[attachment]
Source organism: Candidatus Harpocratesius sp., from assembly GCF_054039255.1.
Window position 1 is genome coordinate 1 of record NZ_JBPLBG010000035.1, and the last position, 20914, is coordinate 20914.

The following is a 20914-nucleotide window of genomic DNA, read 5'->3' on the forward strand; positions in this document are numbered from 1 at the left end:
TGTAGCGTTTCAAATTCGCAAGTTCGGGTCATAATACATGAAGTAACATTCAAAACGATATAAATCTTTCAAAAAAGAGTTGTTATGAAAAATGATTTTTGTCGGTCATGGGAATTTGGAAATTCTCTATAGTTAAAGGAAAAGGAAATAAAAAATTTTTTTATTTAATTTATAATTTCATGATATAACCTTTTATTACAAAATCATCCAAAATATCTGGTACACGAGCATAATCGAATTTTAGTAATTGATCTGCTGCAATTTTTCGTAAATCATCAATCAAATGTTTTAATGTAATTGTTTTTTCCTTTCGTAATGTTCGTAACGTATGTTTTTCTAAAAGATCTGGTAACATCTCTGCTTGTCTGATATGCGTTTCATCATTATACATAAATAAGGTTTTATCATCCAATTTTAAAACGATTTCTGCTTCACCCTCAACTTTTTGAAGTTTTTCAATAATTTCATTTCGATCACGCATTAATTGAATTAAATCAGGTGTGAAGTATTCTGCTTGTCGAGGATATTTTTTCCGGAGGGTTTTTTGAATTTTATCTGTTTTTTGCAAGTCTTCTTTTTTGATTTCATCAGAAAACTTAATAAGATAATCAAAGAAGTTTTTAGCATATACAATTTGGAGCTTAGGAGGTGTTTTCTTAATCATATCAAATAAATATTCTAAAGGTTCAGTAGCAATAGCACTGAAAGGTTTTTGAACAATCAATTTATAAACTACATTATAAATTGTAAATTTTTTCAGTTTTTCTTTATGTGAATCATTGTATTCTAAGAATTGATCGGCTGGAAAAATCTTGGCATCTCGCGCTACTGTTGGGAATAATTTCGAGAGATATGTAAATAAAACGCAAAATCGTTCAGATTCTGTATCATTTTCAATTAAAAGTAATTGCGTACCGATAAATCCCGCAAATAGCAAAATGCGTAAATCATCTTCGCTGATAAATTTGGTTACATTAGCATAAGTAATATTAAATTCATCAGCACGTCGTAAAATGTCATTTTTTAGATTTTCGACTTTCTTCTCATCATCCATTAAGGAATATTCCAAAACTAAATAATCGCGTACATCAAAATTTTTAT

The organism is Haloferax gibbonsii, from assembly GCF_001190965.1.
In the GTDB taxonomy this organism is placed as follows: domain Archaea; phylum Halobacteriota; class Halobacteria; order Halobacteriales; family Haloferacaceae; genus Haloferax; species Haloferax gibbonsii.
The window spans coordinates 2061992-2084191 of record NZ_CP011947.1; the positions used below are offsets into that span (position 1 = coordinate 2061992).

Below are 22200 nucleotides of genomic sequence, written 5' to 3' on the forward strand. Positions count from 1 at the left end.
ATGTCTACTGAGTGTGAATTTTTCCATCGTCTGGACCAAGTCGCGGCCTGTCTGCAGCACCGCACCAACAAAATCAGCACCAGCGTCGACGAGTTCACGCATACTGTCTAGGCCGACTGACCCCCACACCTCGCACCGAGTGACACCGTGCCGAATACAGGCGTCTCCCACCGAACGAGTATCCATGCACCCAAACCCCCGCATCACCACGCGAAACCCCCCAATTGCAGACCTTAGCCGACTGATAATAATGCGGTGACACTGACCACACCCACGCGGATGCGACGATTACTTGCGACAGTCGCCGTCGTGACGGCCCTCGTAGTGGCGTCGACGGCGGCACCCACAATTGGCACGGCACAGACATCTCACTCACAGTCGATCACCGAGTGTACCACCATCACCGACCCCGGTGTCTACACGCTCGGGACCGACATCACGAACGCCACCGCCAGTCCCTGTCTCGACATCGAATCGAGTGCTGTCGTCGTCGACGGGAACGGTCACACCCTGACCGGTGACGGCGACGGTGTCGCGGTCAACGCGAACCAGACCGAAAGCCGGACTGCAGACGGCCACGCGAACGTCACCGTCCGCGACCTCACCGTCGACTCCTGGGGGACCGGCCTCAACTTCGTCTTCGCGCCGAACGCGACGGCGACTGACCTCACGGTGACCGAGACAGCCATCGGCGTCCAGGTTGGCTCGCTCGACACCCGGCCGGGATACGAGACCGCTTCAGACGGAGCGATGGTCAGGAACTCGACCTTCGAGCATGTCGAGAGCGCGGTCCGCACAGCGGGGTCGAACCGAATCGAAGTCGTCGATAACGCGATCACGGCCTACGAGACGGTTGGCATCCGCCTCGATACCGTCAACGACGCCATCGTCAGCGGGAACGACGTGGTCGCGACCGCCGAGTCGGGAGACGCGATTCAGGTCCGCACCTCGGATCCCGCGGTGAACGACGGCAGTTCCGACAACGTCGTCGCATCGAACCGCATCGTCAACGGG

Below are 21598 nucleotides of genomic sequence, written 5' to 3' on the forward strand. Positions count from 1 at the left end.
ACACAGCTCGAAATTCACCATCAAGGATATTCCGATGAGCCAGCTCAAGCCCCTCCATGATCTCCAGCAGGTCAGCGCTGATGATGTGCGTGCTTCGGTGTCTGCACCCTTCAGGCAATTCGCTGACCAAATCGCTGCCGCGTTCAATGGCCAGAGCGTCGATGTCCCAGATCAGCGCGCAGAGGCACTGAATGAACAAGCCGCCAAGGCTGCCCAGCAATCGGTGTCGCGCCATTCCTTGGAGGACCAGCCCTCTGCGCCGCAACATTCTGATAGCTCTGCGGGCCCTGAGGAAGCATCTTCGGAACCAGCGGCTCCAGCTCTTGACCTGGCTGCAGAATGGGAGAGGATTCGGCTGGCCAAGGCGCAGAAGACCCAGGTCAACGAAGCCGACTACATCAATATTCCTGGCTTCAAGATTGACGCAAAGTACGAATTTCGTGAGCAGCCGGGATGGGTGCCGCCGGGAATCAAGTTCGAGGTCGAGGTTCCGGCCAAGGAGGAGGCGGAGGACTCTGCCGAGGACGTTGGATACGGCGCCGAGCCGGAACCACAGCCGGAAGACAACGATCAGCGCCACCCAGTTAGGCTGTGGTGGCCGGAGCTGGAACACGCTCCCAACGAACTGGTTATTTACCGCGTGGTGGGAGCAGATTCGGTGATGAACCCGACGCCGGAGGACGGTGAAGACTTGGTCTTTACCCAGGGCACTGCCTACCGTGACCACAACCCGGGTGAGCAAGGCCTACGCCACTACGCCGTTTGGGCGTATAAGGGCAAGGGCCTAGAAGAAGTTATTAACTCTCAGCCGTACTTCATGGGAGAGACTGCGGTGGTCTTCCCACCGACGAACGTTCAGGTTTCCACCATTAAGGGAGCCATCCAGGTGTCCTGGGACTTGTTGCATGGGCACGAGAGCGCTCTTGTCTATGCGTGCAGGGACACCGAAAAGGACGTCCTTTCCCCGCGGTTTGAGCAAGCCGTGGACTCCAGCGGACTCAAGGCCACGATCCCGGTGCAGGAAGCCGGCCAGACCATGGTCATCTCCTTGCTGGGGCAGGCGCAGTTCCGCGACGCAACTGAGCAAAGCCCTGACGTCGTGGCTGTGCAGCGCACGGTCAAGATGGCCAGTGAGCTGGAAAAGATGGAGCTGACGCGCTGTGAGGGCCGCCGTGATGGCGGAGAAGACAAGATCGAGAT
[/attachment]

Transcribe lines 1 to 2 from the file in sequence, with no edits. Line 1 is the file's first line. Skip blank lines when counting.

Source organism: Candidatus Harpocratesius sp., from assembly GCF_054039255.1.
Window position 1 is genome coordinate 1 of record NZ_JBPLBG010000035.1, and the last position, 20914, is coordinate 20914.